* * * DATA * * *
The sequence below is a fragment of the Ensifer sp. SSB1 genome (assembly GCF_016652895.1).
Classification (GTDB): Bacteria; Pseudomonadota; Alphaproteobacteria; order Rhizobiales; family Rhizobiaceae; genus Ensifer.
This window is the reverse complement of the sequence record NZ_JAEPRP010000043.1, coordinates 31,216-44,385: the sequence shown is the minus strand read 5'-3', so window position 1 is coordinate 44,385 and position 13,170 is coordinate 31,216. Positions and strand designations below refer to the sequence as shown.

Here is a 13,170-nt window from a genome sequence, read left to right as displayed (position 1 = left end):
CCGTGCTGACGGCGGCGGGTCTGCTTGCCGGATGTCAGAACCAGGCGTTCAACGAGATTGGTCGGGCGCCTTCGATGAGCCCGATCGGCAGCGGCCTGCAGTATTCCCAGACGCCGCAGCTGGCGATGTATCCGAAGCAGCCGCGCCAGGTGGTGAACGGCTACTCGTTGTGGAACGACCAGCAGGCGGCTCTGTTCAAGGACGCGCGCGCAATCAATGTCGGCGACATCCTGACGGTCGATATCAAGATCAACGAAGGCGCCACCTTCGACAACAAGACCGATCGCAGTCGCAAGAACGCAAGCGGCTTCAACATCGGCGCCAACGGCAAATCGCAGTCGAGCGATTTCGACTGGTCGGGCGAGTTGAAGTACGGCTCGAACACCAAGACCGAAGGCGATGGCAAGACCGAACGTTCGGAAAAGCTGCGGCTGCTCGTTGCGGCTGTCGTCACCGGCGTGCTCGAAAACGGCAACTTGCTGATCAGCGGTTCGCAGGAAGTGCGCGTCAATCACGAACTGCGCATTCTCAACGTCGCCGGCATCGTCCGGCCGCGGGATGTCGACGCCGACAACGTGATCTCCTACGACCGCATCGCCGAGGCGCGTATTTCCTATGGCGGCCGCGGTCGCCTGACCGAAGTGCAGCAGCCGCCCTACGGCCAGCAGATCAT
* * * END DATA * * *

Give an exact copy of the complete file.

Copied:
The sequence below is a fragment of the Ensifer sp. SSB1 genome (assembly GCF_016652895.1).
Classification (GTDB): Bacteria; Pseudomonadota; Alphaproteobacteria; order Rhizobiales; family Rhizobiaceae; genus Ensifer.
This window is the reverse complement of the sequence record NZ_JAEPRP010000043.1, coordinates 31,216-44,385: the sequence shown is the minus strand read 5'-3', so window position 1 is coordinate 44,385 and position 13,170 is coordinate 31,216. Positions and strand designations below refer to the sequence as shown.

Here is a 13,170-nt window from a genome sequence, read left to right as displayed (position 1 = left end):
CCGTGCTGACGGCGGCGGGTCTGCTTGCCGGATGTCAGAACCAGGCGTTCAACGAGATTGGTCGGGCGCCTTCGATGAGCCCGATCGGCAGCGGCCTGCAGTATTCCCAGACGCCGCAGCTGGCGATGTATCCGAAGCAGCCGCGCCAGGTGGTGAACGGCTACTCGTTGTGGAACGACCAGCAGGCGGCTCTGTTCAAGGACGCGCGCGCAATCAATGTCGGCGACATCCTGACGGTCGATATCAAGATCAACGAAGGCGCCACCTTCGACAACAAGACCGATCGCAGTCGCAAGAACGCAAGCGGCTTCAACATCGGCGCCAACGGCAAATCGCAGTCGAGCGATTTCGACTGGTCGGGCGAGTTGAAGTACGGCTCGAACACCAAGACCGAAGGCGATGGCAAGACCGAACGTTCGGAAAAGCTGCGGCTGCTCGTTGCGGCTGTCGTCACCGGCGTGCTCGAAAACGGCAACTTGCTGATCAGCGGTTCGCAGGAAGTGCGCGTCAATCACGAACTGCGCATTCTCAACGTCGCCGGCATCGTCCGGCCGCGGGATGTCGACGCCGACAACGTGATCTCCTACGACCGCATCGCCGAGGCGCGTATTTCCTATGGCGGCCGCGGTCGCCTGACCGAAGTGCAGCAGCCGCCCTACGGCCAGCAGATCAT